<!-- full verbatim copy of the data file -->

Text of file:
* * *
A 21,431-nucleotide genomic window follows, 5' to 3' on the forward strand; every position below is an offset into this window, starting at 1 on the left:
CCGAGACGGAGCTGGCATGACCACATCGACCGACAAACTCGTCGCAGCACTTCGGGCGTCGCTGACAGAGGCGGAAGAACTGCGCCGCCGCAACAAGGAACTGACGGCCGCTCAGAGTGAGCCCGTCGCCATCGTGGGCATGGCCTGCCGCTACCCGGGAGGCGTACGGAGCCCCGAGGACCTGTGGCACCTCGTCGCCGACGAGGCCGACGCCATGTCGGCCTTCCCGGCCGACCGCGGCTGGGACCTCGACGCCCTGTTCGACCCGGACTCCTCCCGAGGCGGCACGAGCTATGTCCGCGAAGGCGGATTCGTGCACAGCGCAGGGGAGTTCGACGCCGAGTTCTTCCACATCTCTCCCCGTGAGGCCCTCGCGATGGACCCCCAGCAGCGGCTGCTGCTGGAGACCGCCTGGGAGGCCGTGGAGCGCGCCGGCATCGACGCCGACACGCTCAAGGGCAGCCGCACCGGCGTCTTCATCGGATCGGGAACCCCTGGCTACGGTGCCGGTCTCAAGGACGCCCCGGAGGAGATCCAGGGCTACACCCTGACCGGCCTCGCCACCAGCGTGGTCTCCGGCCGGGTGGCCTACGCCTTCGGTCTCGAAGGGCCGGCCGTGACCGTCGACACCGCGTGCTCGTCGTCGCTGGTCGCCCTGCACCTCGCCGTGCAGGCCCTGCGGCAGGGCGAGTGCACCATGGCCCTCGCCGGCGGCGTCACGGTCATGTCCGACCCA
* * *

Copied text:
A 21,431-nucleotide genomic window follows, 5' to 3' on the forward strand; every position below is an offset into this window, starting at 1 on the left:
CCGAGACGGAGCTGGCATGACCACATCGACCGACAAACTCGTCGCAGCACTTCGGGCGTCGCTGACAGAGGCGGAAGAACTGCGCCGCCGCAACAAGGAACTGACGGCCGCTCAGAGTGAGCCCGTCGCCATCGTGGGCATGGCCTGCCGCTACCCGGGAGGCGTACGGAGCCCCGAGGACCTGTGGCACCTCGTCGCCGACGAGGCCGACGCCATGTCGGCCTTCCCGGCCGACCGCGGCTGGGACCTCGACGCCCTGTTCGACCCGGACTCCTCCCGAGGCGGCACGAGCTATGTCCGCGAAGGCGGATTCGTGCACAGCGCAGGGGAGTTCGACGCCGAGTTCTTCCACATCTCTCCCCGTGAGGCCCTCGCGATGGACCCCCAGCAGCGGCTGCTGCTGGAGACCGCCTGGGAGGCCGTGGAGCGCGCCGGCATCGACGCCGACACGCTCAAGGGCAGCCGCACCGGCGTCTTCATCGGATCGGGAACCCCTGGCTACGGTGCCGGTCTCAAGGACGCCCCGGAGGAGATCCAGGGCTACACCCTGACCGGCCTCGCCACCAGCGTGGTCTCCGGCCGGGTGGCCTACGCCTTCGGTCTCGAAGGGCCGGCCGTGACCGTCGACACCGCGTGCTCGTCGTCGCTGGTCGCCCTGCACCTCGCCGTGCAGGCCCTGCGGCAGGGCGAGTGCACCATGGCCCTCGCCGGCGGCGTCACGGTCATGTCCGACCCA